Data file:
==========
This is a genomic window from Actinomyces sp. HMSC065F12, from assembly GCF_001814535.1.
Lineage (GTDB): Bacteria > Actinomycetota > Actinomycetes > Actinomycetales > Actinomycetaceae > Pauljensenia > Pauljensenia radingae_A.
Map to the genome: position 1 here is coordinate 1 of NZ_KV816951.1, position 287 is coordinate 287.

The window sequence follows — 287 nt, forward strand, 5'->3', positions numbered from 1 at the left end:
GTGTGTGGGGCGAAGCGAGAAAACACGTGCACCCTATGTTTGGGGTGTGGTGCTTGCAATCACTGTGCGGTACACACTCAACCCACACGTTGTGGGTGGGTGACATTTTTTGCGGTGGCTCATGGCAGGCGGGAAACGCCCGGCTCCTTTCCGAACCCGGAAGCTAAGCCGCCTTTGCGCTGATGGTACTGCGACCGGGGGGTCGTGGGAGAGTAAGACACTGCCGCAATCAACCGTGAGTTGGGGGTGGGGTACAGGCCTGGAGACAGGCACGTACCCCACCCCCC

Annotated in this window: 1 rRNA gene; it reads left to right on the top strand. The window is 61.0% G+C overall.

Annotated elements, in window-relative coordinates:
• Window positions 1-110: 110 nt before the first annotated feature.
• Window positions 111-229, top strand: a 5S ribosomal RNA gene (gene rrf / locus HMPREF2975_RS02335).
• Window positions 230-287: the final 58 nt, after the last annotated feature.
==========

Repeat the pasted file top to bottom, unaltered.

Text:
This is a genomic window from Actinomyces sp. HMSC065F12, from assembly GCF_001814535.1.
Lineage (GTDB): Bacteria > Actinomycetota > Actinomycetes > Actinomycetales > Actinomycetaceae > Pauljensenia > Pauljensenia radingae_A.
Map to the genome: position 1 here is coordinate 1 of NZ_KV816951.1, position 287 is coordinate 287.

The window sequence follows — 287 nt, forward strand, 5'->3', positions numbered from 1 at the left end:
GTGTGTGGGGCGAAGCGAGAAAACACGTGCACCCTATGTTTGGGGTGTGGTGCTTGCAATCACTGTGCGGTACACACTCAACCCACACGTTGTGGGTGGGTGACATTTTTTGCGGTGGCTCATGGCAGGCGGGAAACGCCCGGCTCCTTTCCGAACCCGGAAGCTAAGCCGCCTTTGCGCTGATGGTACTGCGACCGGGGGGTCGTGGGAGAGTAAGACACTGCCGCAATCAACCGTGAGTTGGGGGTGGGGTACAGGCCTGGAGACAGGCACGTACCCCACCCCCC

Annotated in this window: 1 rRNA gene; it reads left to right on the top strand. The window is 61.0% G+C overall.

Annotated elements, in window-relative coordinates:
• Window positions 1-110: 110 nt before the first annotated feature.
• Window positions 111-229, top strand: a 5S ribosomal RNA gene (gene rrf / locus HMPREF2975_RS02335).
• Window positions 230-287: the final 58 nt, after the last annotated feature.